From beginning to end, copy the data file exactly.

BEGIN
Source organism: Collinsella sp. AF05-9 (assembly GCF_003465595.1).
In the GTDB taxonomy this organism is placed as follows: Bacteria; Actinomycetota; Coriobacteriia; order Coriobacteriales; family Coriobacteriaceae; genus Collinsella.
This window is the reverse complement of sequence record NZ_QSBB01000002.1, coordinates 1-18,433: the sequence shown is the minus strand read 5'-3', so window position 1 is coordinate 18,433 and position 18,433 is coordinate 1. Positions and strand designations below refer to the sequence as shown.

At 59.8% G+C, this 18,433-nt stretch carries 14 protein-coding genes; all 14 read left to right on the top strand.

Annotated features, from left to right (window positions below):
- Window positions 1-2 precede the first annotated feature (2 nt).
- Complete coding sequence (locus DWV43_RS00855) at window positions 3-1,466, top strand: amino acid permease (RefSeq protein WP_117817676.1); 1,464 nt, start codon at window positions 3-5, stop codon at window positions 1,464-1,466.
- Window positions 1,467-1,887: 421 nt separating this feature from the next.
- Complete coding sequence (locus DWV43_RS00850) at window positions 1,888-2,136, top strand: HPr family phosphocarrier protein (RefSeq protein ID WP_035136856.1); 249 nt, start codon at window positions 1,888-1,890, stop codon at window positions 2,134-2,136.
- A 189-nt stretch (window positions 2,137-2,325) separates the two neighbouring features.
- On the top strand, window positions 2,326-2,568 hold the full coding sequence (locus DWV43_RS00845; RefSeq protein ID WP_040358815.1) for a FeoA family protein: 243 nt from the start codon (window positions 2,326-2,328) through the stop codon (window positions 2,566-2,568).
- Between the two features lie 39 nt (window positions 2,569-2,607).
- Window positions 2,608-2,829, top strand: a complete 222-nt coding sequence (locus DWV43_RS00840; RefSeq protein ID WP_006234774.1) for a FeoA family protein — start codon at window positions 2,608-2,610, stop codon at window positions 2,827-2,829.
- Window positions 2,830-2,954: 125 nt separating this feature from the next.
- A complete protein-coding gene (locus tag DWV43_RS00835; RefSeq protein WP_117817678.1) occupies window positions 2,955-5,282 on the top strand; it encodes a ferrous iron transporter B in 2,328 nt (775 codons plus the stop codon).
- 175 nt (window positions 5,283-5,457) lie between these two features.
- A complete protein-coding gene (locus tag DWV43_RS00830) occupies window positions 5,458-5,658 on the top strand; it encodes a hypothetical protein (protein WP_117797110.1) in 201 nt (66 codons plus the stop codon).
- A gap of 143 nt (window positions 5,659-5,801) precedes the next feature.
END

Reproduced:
Source organism: Collinsella sp. AF05-9 (assembly GCF_003465595.1).
In the GTDB taxonomy this organism is placed as follows: Bacteria; Actinomycetota; Coriobacteriia; order Coriobacteriales; family Coriobacteriaceae; genus Collinsella.
This window is the reverse complement of sequence record NZ_QSBB01000002.1, coordinates 1-18,433: the sequence shown is the minus strand read 5'-3', so window position 1 is coordinate 18,433 and position 18,433 is coordinate 1. Positions and strand designations below refer to the sequence as shown.

At 59.8% G+C, this 18,433-nt stretch carries 14 protein-coding genes; all 14 read left to right on the top strand.

Annotated features, from left to right (window positions below):
- Window positions 1-2 precede the first annotated feature (2 nt).
- Complete coding sequence (locus DWV43_RS00855) at window positions 3-1,466, top strand: amino acid permease (RefSeq protein WP_117817676.1); 1,464 nt, start codon at window positions 3-5, stop codon at window positions 1,464-1,466.
- Window positions 1,467-1,887: 421 nt separating this feature from the next.
- Complete coding sequence (locus DWV43_RS00850) at window positions 1,888-2,136, top strand: HPr family phosphocarrier protein (RefSeq protein ID WP_035136856.1); 249 nt, start codon at window positions 1,888-1,890, stop codon at window positions 2,134-2,136.
- A 189-nt stretch (window positions 2,137-2,325) separates the two neighbouring features.
- On the top strand, window positions 2,326-2,568 hold the full coding sequence (locus DWV43_RS00845; RefSeq protein ID WP_040358815.1) for a FeoA family protein: 243 nt from the start codon (window positions 2,326-2,328) through the stop codon (window positions 2,566-2,568).
- Between the two features lie 39 nt (window positions 2,569-2,607).
- Window positions 2,608-2,829, top strand: a complete 222-nt coding sequence (locus DWV43_RS00840; RefSeq protein ID WP_006234774.1) for a FeoA family protein — start codon at window positions 2,608-2,610, stop codon at window positions 2,827-2,829.
- Window positions 2,830-2,954: 125 nt separating this feature from the next.
- A complete protein-coding gene (locus tag DWV43_RS00835; RefSeq protein WP_117817678.1) occupies window positions 2,955-5,282 on the top strand; it encodes a ferrous iron transporter B in 2,328 nt (775 codons plus the stop codon).
- 175 nt (window positions 5,283-5,457) lie between these two features.
- A complete protein-coding gene (locus tag DWV43_RS00830) occupies window positions 5,458-5,658 on the top strand; it encodes a hypothetical protein (protein WP_117797110.1) in 201 nt (66 codons plus the stop codon).
- A gap of 143 nt (window positions 5,659-5,801) precedes the next feature.